Burn Embrace by TelepathyRelease date: March 27, 2020
Label: Svart Records
Amongst the doom-mongering, panic-buying and an enforced isolation it seems the perfect time to be locked away in a small room with only some dark and moody post-metal for company and if ever there was a suitable soundtrack for such an occasion it would be Telepathy. The UK-based 5 piece release their third full length record Burn Embrace as a follow up to their critically acclaimed 2017 release Tempest. The band embraces a mixture of genres and each of their albums shows a slightly different aspect of the band. Burn Embrace, on a first listen didn’t seem to throw anything particularly interesting at the listener, as is so often the case with music of this type a good few listens are required to really understand and appreciate what the band are trying to do.
The album opens with ‘Eternal Silence’ with a fairly slow and atmospheric start with some synth and crashing drums. The track meanders for a while before picking up some pace, using black metal-esque drums and some thick layers of distortion. The track peaks at a noisy crescendo before falling back to lone guitar, the respite is only brief however and the full band soon return to full force. ‘Aonaran’ and ‘Black Earth’ are similar in nature and feel to the first track, thick chords and a more melodic guitar jostle for position over a thick backdrop of bass and drums. These tracks can feel a bit random and the band try to cram a lot into a single track and it feels in places like they should give the themes a bit of time to develop.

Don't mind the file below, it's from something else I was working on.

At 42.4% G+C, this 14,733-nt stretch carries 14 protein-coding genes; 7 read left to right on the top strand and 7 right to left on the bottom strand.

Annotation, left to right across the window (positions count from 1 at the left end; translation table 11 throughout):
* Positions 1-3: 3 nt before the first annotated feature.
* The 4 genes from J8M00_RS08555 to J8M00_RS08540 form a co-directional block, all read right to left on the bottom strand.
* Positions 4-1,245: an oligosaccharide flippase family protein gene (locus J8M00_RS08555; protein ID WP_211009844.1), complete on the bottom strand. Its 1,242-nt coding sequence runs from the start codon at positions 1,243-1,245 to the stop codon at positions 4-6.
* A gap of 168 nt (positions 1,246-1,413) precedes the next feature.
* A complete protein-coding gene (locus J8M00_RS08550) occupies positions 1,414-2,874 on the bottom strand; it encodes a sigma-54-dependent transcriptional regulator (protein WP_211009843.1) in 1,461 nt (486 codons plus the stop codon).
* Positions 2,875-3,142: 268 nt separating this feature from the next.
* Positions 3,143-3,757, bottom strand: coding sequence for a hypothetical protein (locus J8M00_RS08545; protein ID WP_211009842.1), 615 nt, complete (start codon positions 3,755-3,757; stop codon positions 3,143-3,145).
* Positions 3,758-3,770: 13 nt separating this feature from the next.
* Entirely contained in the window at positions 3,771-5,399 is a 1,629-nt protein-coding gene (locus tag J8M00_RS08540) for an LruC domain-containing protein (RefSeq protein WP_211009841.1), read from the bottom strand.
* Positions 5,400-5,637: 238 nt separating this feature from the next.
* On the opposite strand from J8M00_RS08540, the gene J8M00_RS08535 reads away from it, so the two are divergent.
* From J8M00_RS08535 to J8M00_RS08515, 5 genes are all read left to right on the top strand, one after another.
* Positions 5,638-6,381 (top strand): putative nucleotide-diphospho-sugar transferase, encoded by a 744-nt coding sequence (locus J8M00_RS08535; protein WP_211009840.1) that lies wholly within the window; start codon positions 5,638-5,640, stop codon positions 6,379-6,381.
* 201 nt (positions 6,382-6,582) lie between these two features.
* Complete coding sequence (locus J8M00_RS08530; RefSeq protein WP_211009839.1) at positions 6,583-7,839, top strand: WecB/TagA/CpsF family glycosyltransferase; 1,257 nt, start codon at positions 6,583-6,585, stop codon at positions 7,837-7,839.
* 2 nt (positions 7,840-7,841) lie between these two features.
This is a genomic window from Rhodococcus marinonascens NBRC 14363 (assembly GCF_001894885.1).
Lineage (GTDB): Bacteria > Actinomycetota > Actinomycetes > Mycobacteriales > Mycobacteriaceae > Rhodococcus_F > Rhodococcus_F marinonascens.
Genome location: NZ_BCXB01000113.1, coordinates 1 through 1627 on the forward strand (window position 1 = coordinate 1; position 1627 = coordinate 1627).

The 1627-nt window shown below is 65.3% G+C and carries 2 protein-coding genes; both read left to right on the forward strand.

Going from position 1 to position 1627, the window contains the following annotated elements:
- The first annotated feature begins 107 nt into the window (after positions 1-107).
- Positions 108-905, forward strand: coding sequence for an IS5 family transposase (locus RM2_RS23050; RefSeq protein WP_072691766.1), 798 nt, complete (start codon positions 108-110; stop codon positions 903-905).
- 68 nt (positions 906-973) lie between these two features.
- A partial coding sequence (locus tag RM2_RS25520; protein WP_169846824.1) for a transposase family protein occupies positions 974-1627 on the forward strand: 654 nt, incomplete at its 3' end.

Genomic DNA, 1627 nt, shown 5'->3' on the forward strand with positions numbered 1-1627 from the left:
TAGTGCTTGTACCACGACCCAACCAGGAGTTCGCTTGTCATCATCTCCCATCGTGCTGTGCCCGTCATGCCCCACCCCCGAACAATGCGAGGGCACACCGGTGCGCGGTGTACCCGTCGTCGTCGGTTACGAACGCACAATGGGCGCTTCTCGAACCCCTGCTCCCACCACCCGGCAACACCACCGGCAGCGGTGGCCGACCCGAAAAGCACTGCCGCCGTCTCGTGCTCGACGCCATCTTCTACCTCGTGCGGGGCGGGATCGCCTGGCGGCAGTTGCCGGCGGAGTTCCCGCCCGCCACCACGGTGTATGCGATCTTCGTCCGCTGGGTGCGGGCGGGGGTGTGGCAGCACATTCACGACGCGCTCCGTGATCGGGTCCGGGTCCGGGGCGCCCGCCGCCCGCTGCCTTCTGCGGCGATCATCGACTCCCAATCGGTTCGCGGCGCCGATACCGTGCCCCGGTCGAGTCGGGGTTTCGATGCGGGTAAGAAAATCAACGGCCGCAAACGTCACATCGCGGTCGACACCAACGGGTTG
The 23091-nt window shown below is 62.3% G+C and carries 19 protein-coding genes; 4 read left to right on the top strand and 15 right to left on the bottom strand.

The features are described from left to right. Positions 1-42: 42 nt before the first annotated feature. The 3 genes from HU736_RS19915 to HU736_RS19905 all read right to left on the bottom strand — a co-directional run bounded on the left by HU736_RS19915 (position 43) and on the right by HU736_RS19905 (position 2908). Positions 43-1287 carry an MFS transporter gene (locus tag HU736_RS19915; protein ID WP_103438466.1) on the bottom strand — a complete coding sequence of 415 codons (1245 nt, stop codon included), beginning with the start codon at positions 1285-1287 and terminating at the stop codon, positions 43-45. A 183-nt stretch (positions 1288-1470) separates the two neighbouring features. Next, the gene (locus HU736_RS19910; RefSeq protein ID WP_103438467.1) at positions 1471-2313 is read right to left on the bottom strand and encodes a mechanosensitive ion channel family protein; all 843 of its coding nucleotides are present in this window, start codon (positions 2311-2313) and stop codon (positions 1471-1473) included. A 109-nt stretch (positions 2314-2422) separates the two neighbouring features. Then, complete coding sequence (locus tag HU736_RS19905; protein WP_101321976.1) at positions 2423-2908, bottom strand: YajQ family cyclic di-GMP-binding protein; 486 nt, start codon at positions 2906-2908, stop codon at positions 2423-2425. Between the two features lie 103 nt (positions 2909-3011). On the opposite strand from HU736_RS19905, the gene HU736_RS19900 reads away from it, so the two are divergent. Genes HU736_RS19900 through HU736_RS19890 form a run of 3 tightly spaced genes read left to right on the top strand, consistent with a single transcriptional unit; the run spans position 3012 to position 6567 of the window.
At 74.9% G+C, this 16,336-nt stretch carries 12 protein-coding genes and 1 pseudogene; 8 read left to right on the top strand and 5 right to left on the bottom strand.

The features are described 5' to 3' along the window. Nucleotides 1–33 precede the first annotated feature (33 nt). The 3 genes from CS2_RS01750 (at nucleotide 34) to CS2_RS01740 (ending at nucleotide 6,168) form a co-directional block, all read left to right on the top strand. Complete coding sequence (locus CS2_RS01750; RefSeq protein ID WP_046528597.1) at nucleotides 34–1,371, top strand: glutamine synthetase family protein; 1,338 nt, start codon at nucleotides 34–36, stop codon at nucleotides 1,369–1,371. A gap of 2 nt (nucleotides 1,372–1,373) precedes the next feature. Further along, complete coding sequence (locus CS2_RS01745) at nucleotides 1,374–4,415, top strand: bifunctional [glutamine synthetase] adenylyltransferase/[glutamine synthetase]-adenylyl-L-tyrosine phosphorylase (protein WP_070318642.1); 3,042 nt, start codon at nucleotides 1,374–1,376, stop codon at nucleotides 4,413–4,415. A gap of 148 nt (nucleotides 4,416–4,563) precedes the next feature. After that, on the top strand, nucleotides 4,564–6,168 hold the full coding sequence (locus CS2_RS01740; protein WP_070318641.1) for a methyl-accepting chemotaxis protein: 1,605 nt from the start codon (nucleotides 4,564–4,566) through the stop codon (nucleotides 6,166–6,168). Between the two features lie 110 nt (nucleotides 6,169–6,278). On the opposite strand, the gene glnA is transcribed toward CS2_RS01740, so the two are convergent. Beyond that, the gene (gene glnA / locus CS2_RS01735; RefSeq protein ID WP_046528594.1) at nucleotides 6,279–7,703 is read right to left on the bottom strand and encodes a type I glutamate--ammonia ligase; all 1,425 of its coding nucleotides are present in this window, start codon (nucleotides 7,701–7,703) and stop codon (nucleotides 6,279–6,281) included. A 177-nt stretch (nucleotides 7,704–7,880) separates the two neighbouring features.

The album takes an interesting turn with ‘Pariah’, choppy bass and tom-heavy drums are paired with picked clean guitar before thick, heavy distortion and a melodic lead guitar take their place. For the first time on the album the listener is drawn in and the track is patient in it’s build up and passages are given time to develop. ‘The Void in Aimless Flight’ follows along the same lines, the variety is still there but it doesn’t feel rushed. Telepathy blend genres, picking different aspects of each to illustrate different parts of their music, guitars range from almost post-rock to thick slabs of distortion and drums can vary from black-metal blast beats to a more blackgaze character. When this is done well, which it is in these two tracks in particular it makes for interesting and emotive music.
The penultimate track ‘Sorrow Surrenders its Crown’ carries on this narrative, again, slowly building and drawing in the listener with a desire to know what’s coming next. It’s as dense and heavy as to be expected from the band and patiently builds to a stunning and noisy peak. Ending the album is the title track which truly sounds like the soundtrack to the apocalypse. For the first and only time vocals are used over a sparse and melancholic track, distant violins add to the feel. It’s a completely different track to the rest of the album but somehow fits.
Burn Embrace is a mixed bag, in some places it shows exactly what Telepathy can do as a band and how they have developed their sound and in others it is confused and unsettled. In each of their albums the band has gone in different directions and on one hand they should be applauded for trying to push the genre and explore themselves as artists but in this case it is a little hit and miss. When it’s good, it’s really very good. A patient listener will be rewarded with dense and wonderful soundscapes and some genuinely exciting and emotive music.